The findings were reported by the Proceedings of the National Academy of Sciences (PNAS), an American journal which has been doing research on the pigs in China under its surveillance since 2011.
Even before the world could find ways to control the spread of Covid-19, an American journal has forewarned all countries and health professionals around the world of the possibility of another pandemic caused by influenza virus which can get transmitted to humans from pigs. The strain of virus found in the Chinese pigs under surveillance bears similarity with the 2009 H1N1 pandemic, the research paper notes. The findings were reported by the Proceedings of the National Academy of Sciences (PNAS), an American journal which has been doing research on the pigs in China under its surveillance since 2011.
On the basis of influenza virus surveillance of pigs from 2011 to 2018 in China, we have identified a genotype 4 (G4) reassortant Eurasian avian-like (EA) H1N1 virus, the American journal notes. The virus bears 2009 pandemic (pdm/09) and triple-reassortant (TR)-derived internal genes which has been found to be predominant in swines since 2016, the paper added.
The paper has also emphasised on the fact that the G4 viruses have a high infection rate just like the 2009 H1N1 pandemic virus spread.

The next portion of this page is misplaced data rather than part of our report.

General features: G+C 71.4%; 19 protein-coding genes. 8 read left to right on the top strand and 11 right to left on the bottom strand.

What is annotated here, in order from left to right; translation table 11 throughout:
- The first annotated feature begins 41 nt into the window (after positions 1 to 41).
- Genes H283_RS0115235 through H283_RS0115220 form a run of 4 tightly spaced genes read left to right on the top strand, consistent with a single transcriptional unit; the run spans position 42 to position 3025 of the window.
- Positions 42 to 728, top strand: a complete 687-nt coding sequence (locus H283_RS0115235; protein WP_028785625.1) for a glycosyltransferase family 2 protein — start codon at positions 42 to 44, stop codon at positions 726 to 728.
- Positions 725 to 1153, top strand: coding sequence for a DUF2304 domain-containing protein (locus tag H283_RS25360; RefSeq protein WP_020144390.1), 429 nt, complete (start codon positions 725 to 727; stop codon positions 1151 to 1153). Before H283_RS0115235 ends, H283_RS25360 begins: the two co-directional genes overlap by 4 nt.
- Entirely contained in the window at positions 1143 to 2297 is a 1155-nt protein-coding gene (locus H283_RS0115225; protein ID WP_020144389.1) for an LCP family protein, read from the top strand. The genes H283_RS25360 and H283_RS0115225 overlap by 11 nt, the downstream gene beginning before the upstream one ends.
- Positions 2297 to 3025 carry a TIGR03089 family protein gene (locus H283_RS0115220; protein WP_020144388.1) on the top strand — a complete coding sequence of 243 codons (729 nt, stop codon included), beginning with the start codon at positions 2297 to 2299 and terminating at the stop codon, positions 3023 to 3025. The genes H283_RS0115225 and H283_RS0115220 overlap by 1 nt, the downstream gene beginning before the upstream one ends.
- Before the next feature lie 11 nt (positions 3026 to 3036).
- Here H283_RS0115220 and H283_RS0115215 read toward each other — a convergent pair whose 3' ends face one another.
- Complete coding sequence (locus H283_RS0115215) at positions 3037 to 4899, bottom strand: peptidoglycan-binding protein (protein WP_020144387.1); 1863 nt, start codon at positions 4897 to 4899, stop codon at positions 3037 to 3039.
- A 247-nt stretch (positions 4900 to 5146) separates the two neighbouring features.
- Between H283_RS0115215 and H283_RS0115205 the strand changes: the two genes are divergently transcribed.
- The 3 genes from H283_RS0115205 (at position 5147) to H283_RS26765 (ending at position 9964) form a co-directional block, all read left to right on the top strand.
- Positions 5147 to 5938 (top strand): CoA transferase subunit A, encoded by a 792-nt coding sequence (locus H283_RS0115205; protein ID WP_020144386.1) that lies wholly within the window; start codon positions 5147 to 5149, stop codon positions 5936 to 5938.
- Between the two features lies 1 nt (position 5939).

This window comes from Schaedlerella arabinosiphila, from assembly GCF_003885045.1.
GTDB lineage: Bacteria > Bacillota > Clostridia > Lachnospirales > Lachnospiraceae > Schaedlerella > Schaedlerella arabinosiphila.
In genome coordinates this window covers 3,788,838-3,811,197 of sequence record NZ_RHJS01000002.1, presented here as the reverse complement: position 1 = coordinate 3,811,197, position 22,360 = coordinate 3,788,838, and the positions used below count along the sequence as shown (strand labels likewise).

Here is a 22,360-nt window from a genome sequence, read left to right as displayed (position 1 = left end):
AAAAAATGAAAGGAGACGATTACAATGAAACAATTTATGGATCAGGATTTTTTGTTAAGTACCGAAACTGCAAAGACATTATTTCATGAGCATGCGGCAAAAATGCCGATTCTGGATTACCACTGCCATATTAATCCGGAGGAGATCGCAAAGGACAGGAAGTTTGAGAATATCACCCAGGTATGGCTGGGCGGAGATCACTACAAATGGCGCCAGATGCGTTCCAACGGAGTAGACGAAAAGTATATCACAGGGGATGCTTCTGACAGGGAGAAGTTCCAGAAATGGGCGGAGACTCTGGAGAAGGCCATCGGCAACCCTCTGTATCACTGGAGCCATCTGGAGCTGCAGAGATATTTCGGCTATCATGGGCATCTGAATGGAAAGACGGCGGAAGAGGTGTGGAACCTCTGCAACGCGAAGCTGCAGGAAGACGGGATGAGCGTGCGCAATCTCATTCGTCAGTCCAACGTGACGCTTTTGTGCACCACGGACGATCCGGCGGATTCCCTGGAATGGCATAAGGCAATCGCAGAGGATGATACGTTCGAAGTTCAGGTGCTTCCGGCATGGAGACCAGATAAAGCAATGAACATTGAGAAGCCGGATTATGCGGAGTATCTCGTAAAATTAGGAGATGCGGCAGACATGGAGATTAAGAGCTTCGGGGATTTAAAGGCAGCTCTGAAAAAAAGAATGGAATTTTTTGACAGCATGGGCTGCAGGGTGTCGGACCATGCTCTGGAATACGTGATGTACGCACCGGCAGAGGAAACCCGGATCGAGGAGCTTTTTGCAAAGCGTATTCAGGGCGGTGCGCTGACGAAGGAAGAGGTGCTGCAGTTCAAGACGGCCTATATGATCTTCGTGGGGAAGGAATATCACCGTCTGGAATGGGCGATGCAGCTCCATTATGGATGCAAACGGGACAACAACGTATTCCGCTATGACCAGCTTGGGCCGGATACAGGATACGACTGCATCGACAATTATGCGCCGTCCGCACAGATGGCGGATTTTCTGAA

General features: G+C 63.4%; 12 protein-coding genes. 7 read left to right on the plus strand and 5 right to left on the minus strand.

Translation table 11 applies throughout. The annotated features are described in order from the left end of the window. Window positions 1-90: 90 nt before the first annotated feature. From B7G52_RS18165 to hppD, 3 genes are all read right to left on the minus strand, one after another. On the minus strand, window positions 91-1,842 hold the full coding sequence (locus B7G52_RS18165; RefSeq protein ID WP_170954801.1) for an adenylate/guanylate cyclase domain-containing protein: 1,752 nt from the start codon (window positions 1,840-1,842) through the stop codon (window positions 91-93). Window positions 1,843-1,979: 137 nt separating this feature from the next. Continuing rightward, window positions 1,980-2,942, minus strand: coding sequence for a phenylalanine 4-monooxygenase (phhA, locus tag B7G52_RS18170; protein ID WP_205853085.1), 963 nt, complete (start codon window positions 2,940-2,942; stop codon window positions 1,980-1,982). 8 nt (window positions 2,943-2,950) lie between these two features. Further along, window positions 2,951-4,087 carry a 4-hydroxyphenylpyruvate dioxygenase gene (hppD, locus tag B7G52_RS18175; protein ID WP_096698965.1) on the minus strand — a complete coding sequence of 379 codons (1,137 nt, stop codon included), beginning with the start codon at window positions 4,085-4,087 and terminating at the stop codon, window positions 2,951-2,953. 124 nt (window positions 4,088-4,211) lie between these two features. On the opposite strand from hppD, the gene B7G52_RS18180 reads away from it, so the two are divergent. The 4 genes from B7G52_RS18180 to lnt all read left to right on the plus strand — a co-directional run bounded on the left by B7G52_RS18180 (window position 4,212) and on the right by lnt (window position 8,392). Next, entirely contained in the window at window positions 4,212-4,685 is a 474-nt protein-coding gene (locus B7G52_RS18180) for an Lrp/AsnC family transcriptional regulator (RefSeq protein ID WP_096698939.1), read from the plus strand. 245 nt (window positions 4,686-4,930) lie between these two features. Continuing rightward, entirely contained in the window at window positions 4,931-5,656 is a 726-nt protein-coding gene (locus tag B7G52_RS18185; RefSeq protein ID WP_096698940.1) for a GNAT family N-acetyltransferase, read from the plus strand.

Similar to the 2009 pandemic virus, G4 viruses produce higher progeny virus in the epithelial cells of the human body and show high infection rate, the paper finds. Another finding of the report which is more menacing is the fact that a substantial population of the workers who work in the Swine industry have been infected with the virus, the research has found on the basis of their serological survey.
10.4% of the pork-industry workers among the occupational exposure population were found positive for G4 EA H1N1 virus in the age group of 18 and 35 years old, the research finds. The findings indicate that G4 EA H1N1 virus has acquired increased human infectivity and such virus raises possible concern for the potential generation of future pandemics, the research adds.